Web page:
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In a sign of the red-hot market for telemental health care, Talkspace announced Wednesday it would go public via a merger with special purpose acquisition company Hudson Executive Investment Corp in a $1.4 billion deal.

Talkspace, which offers therapy through text and video chat, has become among the best-known virtual therapy startups thanks to eye-catching advertising campaigns fronted by Olympian Michael Phelps. The company sells its services directly to consumers and through company-sponsored health plans. In a presentation shown to investors this morning, the company said it has served over 2 million people total since it was founded in 2012 and that it currently has 46,000 active members treated by 2,600 providers in all 50 states.

Talkspace raised $50 million in a Series D round in May, as it was becoming clear the coronavirus pandemic would have a long-lasting effect on mental health and how care is delivered. Like other telemental health startups, it has reported a surge in use as the pandemic has kept people home and put more pressure on their mental health.


We are not happy that we grew the company with that tailwind because no one wants to benefit from such a huge global pandemic,” Talkspace co-founder and CEO Oren Frank told STAT. “But the silver lining for us, you know, is that … we have had an extremely busy year doing everything that we can do in order to facilitate the help that we can.”

Since 2019, the number of direct-to-consumer users has grown from 20,000 to 28,000. In a striking figure that shows increased employer interest in telemental healthcare, the number of people covered by health plans has grown from roughly 2 million at the beginning of 2019 to over 39 million today.


Even outside the context of pandemic, telemental health presents tremendous business and public health opportunity, with large numbers of people unable to access care and a shortage of providers to treat those who seek help. Talkspace hopes to meet the demand by using technology to help reach more people more effectively.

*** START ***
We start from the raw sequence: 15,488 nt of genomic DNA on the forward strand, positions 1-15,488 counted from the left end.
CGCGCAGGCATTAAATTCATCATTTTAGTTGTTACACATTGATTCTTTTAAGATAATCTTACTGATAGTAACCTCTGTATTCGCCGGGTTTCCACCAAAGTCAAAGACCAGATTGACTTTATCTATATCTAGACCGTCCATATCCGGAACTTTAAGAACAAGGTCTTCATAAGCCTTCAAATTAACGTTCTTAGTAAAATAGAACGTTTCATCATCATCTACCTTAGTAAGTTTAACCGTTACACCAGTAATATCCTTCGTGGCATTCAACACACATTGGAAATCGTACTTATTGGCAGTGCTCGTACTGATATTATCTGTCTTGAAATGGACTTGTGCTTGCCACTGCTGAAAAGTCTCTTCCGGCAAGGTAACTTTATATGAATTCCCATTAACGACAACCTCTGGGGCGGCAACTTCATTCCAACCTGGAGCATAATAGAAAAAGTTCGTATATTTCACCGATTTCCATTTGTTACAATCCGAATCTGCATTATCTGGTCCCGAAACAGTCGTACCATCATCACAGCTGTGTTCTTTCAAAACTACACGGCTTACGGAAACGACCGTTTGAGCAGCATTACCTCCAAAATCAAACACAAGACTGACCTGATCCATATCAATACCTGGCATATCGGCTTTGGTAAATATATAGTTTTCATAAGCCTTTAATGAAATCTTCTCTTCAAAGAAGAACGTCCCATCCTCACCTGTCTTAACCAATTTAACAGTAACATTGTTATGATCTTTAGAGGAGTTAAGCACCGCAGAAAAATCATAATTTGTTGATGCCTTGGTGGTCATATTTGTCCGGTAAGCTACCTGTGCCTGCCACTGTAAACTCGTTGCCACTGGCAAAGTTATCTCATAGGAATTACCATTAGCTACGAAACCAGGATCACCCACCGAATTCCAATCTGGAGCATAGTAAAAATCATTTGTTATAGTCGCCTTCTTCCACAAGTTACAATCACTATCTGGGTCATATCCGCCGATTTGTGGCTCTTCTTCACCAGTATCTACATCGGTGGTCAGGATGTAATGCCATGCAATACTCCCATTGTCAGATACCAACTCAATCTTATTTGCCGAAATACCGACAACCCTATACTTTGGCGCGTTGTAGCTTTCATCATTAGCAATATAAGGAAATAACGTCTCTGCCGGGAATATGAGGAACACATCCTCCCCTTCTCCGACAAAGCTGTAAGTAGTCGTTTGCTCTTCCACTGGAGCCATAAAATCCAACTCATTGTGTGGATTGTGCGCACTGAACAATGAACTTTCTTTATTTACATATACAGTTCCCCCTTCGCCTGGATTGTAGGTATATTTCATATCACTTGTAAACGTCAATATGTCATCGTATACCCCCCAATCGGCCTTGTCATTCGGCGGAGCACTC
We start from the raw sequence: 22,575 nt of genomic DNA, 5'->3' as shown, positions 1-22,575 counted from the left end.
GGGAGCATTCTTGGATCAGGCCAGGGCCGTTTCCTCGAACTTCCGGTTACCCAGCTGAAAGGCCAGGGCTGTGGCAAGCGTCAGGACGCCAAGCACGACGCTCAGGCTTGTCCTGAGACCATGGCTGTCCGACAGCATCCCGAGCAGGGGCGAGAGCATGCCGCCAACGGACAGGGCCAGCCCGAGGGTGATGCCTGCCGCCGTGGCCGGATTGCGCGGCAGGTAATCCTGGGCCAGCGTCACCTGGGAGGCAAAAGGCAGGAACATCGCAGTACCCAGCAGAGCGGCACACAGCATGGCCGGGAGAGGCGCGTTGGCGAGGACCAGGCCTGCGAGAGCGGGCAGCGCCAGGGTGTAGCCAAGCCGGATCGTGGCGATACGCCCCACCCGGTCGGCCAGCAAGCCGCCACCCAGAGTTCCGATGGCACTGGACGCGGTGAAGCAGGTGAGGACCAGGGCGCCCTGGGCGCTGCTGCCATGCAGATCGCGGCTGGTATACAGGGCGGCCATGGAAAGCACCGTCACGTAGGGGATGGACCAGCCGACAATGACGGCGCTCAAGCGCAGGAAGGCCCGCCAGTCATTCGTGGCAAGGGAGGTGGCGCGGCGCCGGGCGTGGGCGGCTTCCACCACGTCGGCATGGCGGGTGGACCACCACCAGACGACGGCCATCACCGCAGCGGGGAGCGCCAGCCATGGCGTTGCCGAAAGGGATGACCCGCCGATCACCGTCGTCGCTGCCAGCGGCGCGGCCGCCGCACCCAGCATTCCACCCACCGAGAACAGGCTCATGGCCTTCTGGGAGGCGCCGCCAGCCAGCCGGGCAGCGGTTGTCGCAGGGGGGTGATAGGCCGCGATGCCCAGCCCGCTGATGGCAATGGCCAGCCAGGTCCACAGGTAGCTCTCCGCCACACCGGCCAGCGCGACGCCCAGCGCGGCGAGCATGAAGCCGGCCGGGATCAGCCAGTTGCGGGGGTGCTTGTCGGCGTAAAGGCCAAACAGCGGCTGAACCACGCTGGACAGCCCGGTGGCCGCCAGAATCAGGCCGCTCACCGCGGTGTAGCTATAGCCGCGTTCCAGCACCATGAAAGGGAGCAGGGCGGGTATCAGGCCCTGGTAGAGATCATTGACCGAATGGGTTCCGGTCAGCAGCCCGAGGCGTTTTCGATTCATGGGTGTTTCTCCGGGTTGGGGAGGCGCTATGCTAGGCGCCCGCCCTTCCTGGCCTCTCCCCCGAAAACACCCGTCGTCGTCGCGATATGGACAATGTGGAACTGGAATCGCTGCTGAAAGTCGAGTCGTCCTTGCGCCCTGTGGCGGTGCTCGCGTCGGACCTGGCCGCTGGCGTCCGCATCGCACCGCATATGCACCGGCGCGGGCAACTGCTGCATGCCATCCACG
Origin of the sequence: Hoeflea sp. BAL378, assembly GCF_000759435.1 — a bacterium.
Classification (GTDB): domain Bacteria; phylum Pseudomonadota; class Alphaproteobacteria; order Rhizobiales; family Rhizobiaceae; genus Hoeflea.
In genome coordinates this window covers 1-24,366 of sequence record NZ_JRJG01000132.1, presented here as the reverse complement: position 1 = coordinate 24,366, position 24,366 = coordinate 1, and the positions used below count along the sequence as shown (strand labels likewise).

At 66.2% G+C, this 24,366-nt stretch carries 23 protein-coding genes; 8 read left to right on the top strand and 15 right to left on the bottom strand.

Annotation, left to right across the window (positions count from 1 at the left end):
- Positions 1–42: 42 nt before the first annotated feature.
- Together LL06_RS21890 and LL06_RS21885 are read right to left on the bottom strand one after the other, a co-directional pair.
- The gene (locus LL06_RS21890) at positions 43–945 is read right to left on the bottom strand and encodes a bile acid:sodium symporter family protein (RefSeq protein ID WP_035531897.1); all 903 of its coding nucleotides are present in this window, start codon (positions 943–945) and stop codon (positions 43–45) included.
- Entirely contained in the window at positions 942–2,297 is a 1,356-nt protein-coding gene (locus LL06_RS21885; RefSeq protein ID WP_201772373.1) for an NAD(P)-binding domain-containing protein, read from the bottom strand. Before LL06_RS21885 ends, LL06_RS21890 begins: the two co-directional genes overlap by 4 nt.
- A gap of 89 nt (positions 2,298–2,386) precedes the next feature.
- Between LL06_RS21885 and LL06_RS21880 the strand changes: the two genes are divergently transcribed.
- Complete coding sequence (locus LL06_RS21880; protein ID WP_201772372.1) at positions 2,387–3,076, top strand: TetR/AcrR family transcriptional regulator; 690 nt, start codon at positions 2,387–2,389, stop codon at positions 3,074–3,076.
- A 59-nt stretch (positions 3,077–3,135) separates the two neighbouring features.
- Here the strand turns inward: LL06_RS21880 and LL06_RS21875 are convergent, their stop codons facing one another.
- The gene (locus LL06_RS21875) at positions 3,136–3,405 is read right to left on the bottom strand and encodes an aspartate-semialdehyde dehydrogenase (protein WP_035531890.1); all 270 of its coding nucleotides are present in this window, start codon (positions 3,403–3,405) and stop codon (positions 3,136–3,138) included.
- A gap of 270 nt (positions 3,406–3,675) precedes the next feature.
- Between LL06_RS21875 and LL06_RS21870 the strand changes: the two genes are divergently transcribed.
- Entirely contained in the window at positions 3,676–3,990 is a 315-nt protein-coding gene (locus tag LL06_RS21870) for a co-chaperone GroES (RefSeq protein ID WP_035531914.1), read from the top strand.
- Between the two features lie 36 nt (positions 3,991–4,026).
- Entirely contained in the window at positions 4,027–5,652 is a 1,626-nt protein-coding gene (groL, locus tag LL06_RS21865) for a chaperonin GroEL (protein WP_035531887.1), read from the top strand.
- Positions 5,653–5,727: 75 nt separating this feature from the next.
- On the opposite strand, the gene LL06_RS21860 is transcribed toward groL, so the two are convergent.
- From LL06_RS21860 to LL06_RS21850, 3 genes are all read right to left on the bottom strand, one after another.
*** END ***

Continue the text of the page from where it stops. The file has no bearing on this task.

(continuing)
According to Frank, the company’s technology and design serves the three-pronged function of “getting more people to therapy, extending tenure through far better user experience, and optimizing the decision-making of the provider of the network to show strong clinical outcomes, which is really the purpose of the exercise.”

Talkspace uses only “licensed, certified, and credentialed providers” for its services, said Frank. The company claims it often achieves better outcomes than ordinary face-to-face therapy and boasts peer-reviewed studies backing its findings.

President and chief operating officer Mark Hirschhorn said in an investor call Wednesday that going forward, the company hopes to expand beyond its core psychotherapy offering to a wider swath of wellness services, including sleep treatments. It plans to pursue these and other targets via mergers and acquisitions.

Talkspace will trade on the NASDAQ stock exchange under the ticker symbol TALK. The deal is expected to close around the end of the first quarter of 2021.